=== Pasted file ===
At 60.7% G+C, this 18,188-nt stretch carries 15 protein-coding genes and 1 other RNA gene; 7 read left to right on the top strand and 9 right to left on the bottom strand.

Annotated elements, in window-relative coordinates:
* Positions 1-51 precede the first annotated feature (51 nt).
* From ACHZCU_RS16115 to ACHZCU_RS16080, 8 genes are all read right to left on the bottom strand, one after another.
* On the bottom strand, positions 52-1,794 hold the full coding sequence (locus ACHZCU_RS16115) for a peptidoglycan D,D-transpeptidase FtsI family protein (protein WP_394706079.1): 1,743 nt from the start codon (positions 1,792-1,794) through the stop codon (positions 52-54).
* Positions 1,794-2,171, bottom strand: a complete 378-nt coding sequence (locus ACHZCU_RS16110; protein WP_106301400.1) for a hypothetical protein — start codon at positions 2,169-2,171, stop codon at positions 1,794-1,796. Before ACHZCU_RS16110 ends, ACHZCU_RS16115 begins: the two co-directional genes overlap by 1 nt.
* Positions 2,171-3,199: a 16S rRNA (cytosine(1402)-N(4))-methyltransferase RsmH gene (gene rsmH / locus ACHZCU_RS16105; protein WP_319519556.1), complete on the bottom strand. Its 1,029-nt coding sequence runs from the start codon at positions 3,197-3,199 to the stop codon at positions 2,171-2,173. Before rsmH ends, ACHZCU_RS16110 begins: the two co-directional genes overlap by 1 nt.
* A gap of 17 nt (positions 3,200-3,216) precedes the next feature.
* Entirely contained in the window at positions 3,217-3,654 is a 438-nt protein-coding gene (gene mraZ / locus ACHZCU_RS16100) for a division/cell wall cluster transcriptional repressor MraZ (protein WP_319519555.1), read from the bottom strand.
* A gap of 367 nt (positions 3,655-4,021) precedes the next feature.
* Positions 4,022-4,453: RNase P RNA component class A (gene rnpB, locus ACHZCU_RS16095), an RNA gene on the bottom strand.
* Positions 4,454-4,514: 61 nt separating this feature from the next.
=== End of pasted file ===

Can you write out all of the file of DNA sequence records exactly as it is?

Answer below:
At 60.7% G+C, this 18,188-nt stretch carries 15 protein-coding genes and 1 other RNA gene; 7 read left to right on the top strand and 9 right to left on the bottom strand.

Annotated elements, in window-relative coordinates:
* Positions 1-51 precede the first annotated feature (51 nt).
* From ACHZCU_RS16115 to ACHZCU_RS16080, 8 genes are all read right to left on the bottom strand, one after another.
* On the bottom strand, positions 52-1,794 hold the full coding sequence (locus ACHZCU_RS16115) for a peptidoglycan D,D-transpeptidase FtsI family protein (protein WP_394706079.1): 1,743 nt from the start codon (positions 1,792-1,794) through the stop codon (positions 52-54).
* Positions 1,794-2,171, bottom strand: a complete 378-nt coding sequence (locus ACHZCU_RS16110; protein WP_106301400.1) for a hypothetical protein — start codon at positions 2,169-2,171, stop codon at positions 1,794-1,796. Before ACHZCU_RS16110 ends, ACHZCU_RS16115 begins: the two co-directional genes overlap by 1 nt.
* Positions 2,171-3,199: a 16S rRNA (cytosine(1402)-N(4))-methyltransferase RsmH gene (gene rsmH / locus ACHZCU_RS16105; protein WP_319519556.1), complete on the bottom strand. Its 1,029-nt coding sequence runs from the start codon at positions 3,197-3,199 to the stop codon at positions 2,171-2,173. Before rsmH ends, ACHZCU_RS16110 begins: the two co-directional genes overlap by 1 nt.
* A gap of 17 nt (positions 3,200-3,216) precedes the next feature.
* Entirely contained in the window at positions 3,217-3,654 is a 438-nt protein-coding gene (gene mraZ / locus ACHZCU_RS16100) for a division/cell wall cluster transcriptional repressor MraZ (protein WP_319519555.1), read from the bottom strand.
* A gap of 367 nt (positions 3,655-4,021) precedes the next feature.
* Positions 4,022-4,453: RNase P RNA component class A (gene rnpB, locus ACHZCU_RS16095), an RNA gene on the bottom strand.
* Positions 4,454-4,514: 61 nt separating this feature from the next.